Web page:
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Apr 27, 2021

Hey Girl! Why are You Running?

For me, running is as much of a springtime essential as sundresses, brunch on a patio and road trips. But it hasn’t always been. My mom pushed me into running at an early age, and I joined a competitive, citywide running club, but racing always felt more like a chore than a choice. Ultimately, I didn’t embrace it, and as soon as my mom gave me the chance to make my own decision, I quit and never looked back.

That feeling of discontent for running followed me all the way into my forties. I attempted taking up running again in my twenties because it seemed like the cool and health-conscious thing to do, but it never produced the passion or satisfaction for me that I sought. But, as fate would have it, I reunited and fell in love with running about six years ago when I was again looking for an outdoor activity that an introvert like me could do solo.

And, although I was apprehensive about giving running another go, I was a dedicated weekend warrior on a mission to stay active and just needed to incorporate an activity that would give me the occasional reprieve from my highly-social, interactive endeavors of road cycling and tennis. So, off I went, and my search led me to my first Black Girls RUN! meetup. I soon discovered that women who looked like me actually took running seriously and enjoyed it. They even ran during the week (and not just on weekends) and before work and after work and during their lunch hour.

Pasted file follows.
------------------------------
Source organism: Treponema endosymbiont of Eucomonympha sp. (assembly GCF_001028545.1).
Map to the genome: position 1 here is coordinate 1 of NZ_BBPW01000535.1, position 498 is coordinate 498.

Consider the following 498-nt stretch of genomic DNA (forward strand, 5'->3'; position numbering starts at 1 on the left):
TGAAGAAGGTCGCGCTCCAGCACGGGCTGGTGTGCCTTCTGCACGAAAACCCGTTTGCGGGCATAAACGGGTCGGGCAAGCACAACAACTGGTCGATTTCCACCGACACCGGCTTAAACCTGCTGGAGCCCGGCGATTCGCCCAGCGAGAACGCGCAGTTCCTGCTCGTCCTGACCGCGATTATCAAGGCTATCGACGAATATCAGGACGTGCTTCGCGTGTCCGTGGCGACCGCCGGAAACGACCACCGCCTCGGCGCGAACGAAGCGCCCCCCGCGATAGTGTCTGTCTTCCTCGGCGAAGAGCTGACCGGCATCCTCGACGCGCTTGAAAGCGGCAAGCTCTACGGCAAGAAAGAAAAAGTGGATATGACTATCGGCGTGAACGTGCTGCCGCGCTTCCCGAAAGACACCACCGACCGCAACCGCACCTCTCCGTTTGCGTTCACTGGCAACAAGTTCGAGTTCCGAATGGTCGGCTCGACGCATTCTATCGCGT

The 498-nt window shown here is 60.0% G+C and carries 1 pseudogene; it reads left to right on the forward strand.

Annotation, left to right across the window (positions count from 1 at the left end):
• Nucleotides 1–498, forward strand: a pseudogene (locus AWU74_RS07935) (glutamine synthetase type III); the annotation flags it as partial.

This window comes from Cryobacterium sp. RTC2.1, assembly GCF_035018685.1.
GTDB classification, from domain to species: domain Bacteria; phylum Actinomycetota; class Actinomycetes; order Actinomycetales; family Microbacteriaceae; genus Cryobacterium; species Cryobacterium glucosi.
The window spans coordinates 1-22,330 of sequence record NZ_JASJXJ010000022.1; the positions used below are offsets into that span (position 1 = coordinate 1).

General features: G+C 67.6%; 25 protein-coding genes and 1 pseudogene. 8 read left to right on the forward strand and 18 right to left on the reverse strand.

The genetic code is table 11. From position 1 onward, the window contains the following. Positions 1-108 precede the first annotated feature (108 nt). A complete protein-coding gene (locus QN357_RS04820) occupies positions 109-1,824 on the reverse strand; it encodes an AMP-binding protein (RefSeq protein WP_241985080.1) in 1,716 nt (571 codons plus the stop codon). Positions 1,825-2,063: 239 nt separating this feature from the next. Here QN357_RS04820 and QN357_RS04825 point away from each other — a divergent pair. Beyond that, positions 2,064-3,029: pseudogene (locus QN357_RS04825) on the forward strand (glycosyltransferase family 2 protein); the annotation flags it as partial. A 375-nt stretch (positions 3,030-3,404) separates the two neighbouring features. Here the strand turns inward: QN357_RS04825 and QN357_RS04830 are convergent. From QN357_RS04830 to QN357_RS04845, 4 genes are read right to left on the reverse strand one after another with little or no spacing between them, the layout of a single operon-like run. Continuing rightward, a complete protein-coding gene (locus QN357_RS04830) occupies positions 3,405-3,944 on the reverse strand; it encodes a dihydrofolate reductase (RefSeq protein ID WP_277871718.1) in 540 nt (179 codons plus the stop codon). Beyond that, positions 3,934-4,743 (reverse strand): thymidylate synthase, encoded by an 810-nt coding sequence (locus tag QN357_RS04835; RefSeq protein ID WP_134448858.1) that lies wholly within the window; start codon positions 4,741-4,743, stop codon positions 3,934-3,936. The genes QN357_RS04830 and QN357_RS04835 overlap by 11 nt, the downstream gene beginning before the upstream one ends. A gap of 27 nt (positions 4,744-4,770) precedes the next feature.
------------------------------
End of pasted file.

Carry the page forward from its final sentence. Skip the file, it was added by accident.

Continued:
I’m sure I was thinking, “ain’t nobody got time or energy for that”. I also discovered that they planned their lives and vacations around races and a thing called “runcations”. Some of them actually ran 13.1 or 26.2 miles in the name of fitness and fun—yes, fun. I was again thinking “who are these people and what planet are they from?”. But soon, I started running during the week and before work and during lunch; started planning my life and vacations around races and run destinations; and, started running half marathons. Who would have thunk? But I still thought that someone actually wanting to run a full marathon was mind-blowing and a bit crazy.

Running created a community for me that I didn’t know I needed. It has added many gifts to my life, including friends, confidence and the freedom to just be me—my race, my pace, my space. And although running is a very personal journey, sharing it with others has allowed me to inspire and be inspired along the way. Running has truly changed the way I define self-care. As black women, we have the intense, innate sense of responsibility to take care of others and to work hard at our careers, while often sacrificing our physical, mental and emotional health. Running has truly become my number one self-care go to that I always carve time out to do, if only for a mile or two.

But being a runner is more than just self-care for me, it is a part of who I am. It is one of the labels that I embrace—just as wife, daughter, sister, friend, realtor, mentor and advocate are. One thing I’ve learned in life is that it’s never too late to pursue a dream or live the life you want to live or become the person you are meant to be—or to take up and love running. I even completed my first full marathon last year. Whatever your run goals, there is a race, a pace or space waiting for you to discover it. 

By: Joy Harrell /@joyrunsrealestate
Joy Harrell is a licensed real estate agent and co-owner of The Sift Sisters bakery based in Houston, Texas. She is a native Houstonian and graduate of the University of Houston—go Coogs! When she is not helping people buy, sell or invest in real estate, she can be found hanging or traveling with her hubby, running or biking the streets and trails in and around Houston, mentoring girls or testing new food and cocktail recipes.